Pea protein (EU), in its many forms, is surging in popularity. Mintel’s Global New Products Database shows products launching globally with pea protein as an ingredient increased from 73 in 2011 to more than 340 in the past year!
The appeal of pea protein lies in its lack of allergenicity and its amino acid profile. If you want to formulate a high-protein product that has no gluten (EU), egg or dairy, pea protein is a good place to start when exploring ingredient possibilities. In terms of nutritional benefits, it has better levels of lysine (EU) and glutamine (EU) than other plant based proteins. Pea protein is perceived as a clean label ingredient and has the added benefits of being soy-free, gluten-free, and lactose-free.
Pea protein has excellent emulsification properties, binding both fat and water for a stable emulsion. This is beneficial for egg replacement and is demonstrated well in Hampton Creek’s Just Mayo, replacing the eggs with pea protein to make a vegan “mayonnaise.” It’s also helpful in reducing the fat content of salad dressings, with little impact on mouthfeel or flavor. Beyond Meat uses pea protein for producing meat alternatives, lending a chewy, meat-like texture to their products. It can also be used in ground beef products to act as a binder, increasing the cook yield of meats.
Consider pea protein for applications where partial or whole egg removal may have textural impacts, such as cake or waffle mixes, and egg noodles. It can withstand the rigors of bakery processing, improving softness in breads when added at low levels. The Northern Pulse Growers Association offers some formulations with pea protein as an egg substitute in this flyer. They show the functionality of pea protein as an egg/milk replacer in cakes, cookies, pasta and cupcakes, and also offer formulations as starting points. Pea protein concentrates demonstrate exceptional volume increases when used for increasing foaming capacity, which can aid in reducing the bulk density of the foods you are developing.
This plant-based protein demonstrates stability under high stress processes, and won’t lose functionality when exposed to extreme processing temperatures, pH changes or high pressure. It works well as a protein replacement in extruded snacks and cereals, maintaining structural stability and consistent texture. Its functionality in extruded applications is demonstrated in a new protein chip called ProTings, where pea protein isolate is mixed with potato to create a snack chip.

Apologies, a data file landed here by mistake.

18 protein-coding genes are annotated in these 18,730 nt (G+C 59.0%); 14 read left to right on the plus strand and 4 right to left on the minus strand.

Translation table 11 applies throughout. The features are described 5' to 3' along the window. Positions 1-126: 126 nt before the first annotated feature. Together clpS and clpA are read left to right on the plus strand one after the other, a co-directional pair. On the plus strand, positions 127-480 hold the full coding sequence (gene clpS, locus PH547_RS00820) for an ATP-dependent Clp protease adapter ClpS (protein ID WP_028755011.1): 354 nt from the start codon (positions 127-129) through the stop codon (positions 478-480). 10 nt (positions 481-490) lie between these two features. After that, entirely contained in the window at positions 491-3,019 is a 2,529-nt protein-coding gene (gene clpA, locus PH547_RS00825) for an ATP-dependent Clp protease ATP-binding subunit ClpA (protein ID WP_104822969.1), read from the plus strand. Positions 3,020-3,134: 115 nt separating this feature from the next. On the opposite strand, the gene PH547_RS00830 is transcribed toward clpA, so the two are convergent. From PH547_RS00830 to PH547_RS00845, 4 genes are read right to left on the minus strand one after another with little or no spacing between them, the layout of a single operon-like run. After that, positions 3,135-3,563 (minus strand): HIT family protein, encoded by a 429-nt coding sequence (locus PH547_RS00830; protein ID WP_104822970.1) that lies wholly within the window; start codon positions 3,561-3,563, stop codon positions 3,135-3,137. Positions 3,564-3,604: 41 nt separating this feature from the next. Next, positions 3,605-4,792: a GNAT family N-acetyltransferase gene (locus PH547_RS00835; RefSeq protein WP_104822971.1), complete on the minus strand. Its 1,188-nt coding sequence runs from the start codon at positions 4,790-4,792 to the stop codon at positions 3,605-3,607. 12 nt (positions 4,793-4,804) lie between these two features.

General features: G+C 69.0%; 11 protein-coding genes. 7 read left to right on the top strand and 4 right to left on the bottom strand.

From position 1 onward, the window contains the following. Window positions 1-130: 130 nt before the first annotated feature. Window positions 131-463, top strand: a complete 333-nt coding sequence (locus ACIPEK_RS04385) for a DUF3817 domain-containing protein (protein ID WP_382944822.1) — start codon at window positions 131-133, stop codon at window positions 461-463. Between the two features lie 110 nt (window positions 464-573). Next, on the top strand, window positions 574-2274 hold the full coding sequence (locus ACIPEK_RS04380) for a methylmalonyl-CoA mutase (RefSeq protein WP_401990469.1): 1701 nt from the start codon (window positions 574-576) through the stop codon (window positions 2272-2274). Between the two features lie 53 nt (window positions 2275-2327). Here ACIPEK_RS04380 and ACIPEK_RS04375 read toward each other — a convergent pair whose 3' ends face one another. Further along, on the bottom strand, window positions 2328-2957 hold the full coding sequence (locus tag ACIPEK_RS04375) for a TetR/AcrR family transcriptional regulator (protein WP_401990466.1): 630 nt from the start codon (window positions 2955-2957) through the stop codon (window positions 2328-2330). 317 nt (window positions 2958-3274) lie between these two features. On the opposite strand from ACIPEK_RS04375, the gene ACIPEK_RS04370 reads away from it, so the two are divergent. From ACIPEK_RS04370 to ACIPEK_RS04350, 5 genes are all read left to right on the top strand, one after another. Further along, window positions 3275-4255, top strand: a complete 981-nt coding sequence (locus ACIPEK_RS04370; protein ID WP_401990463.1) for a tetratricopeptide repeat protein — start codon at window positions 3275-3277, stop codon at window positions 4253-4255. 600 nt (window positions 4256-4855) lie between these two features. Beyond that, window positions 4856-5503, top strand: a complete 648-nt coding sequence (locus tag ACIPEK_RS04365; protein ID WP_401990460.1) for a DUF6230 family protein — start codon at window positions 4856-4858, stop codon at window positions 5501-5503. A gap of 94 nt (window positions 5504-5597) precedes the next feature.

When considering its use for gluten-free formulations, pea protein has been shown to have the most acceptable sensory characteristics compared to other alternative proteins, according to this article. To use it in a nutritional beverage mix or wet aseptic product, consider ways to improve the suspension of proteins using starches, cellulose or thickening agents, to minimize settling.
Formulation challenges with pea protein are in the flavor arena. Consumers have high expectations for taste to be similar to more conventional products – no off flavors, colors or odd textures. FONA typifies the flavor descriptors commonly used to describe pea protein as earthy and nutty, and suggests that a nutty flavor may be the best flavor to consider if wanting to work within pea protein’s flavor attributes. Take care when formulating with cocoa (EU) and high pea protein content, as it will reduce the product sweetness and cocoa flavor, as well as causing negative flavor issues, according to this research document.
With the increase in new products focusing on protein content, consider pea proteins as a potential ingredient, but be aware of the risks and challenges. The non-allergenic status and clean label potential may open a new range of opportunities for your product development work.
Roquette Nutralys® Pea Protein – IFT Expo
Roquette Nutralysis® Pea Protein in Texturized Petfood
2014 Protein Trends & Technologies Seminar – formulating with proteins – sponsored by Arla Foods Ingredients
J. Soderberg – Functional Properties of Legume Proteins Compared to Egg Proteins and Their Potential as Egg Replacers in Vegan Food, Masters Thesis, Swedish University of Agricultural Sciences
M. Tiessen-Dyck – Pea Protein – volatile compound interactions: effect of binding, heat, and extraction on protein functionality, Masters Thesis, University of Manitoba
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